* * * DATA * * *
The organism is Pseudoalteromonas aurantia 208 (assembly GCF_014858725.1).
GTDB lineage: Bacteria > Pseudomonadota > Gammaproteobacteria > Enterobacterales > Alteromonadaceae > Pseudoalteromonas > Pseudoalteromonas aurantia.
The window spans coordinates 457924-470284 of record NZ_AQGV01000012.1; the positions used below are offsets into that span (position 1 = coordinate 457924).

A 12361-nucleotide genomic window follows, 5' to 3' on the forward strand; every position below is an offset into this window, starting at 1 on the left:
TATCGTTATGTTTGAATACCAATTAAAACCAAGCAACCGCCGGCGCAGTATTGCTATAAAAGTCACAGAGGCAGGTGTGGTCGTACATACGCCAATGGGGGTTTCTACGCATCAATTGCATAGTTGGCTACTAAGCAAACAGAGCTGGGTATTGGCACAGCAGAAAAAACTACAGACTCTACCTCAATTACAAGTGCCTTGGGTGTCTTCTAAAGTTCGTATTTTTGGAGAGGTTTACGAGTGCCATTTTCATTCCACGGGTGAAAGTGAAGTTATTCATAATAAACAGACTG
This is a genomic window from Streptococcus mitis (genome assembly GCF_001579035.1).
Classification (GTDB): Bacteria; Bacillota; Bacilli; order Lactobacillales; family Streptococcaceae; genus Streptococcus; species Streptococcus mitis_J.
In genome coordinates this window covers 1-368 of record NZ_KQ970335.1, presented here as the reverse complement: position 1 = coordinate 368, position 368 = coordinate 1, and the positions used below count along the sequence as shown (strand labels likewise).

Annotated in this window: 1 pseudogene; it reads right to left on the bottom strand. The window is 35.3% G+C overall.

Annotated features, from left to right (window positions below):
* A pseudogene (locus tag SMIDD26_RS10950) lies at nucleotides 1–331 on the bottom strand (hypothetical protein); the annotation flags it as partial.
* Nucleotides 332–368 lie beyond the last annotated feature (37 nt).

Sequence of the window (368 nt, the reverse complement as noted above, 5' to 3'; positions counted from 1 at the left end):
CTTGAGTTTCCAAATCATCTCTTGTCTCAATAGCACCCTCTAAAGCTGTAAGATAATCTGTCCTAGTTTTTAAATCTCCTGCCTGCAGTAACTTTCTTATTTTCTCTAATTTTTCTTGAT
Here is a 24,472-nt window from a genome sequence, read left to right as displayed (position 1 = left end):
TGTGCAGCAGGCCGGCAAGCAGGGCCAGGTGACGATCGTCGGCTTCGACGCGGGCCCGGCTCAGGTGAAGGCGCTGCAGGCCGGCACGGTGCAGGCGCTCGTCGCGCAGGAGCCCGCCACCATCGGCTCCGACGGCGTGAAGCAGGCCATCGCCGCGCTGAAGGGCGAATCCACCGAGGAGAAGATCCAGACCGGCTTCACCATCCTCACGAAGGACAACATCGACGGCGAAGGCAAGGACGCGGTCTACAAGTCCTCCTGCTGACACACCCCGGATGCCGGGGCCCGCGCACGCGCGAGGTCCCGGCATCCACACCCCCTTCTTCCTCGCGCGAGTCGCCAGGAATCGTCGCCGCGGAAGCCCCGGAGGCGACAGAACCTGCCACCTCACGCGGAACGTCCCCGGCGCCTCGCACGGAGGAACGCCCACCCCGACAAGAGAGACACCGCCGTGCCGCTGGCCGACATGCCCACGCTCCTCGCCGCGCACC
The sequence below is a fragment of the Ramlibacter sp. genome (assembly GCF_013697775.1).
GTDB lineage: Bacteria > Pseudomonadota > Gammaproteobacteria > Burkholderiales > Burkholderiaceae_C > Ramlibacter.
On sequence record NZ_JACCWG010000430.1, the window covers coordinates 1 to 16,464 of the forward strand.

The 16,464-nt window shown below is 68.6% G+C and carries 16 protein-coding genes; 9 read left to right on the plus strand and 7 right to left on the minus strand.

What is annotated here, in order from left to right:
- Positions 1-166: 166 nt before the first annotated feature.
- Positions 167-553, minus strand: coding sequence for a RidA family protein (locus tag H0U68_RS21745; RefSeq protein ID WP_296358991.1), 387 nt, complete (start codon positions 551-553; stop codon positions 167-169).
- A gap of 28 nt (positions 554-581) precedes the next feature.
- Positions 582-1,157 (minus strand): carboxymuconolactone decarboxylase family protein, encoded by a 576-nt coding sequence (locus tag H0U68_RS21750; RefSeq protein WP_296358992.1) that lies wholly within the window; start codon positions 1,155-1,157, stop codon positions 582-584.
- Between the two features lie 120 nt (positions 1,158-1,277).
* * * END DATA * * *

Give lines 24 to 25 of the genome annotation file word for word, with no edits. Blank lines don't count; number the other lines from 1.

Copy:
- A gap of 28 nt (positions 554-581) precedes the next feature.
- Positions 582-1,157 (minus strand): carboxymuconolactone decarboxylase family protein, encoded by a 576-nt coding sequence (locus tag H0U68_RS21750; RefSeq protein WP_296358992.1) that lies wholly within the window; start codon positions 1,155-1,157, stop codon positions 582-584.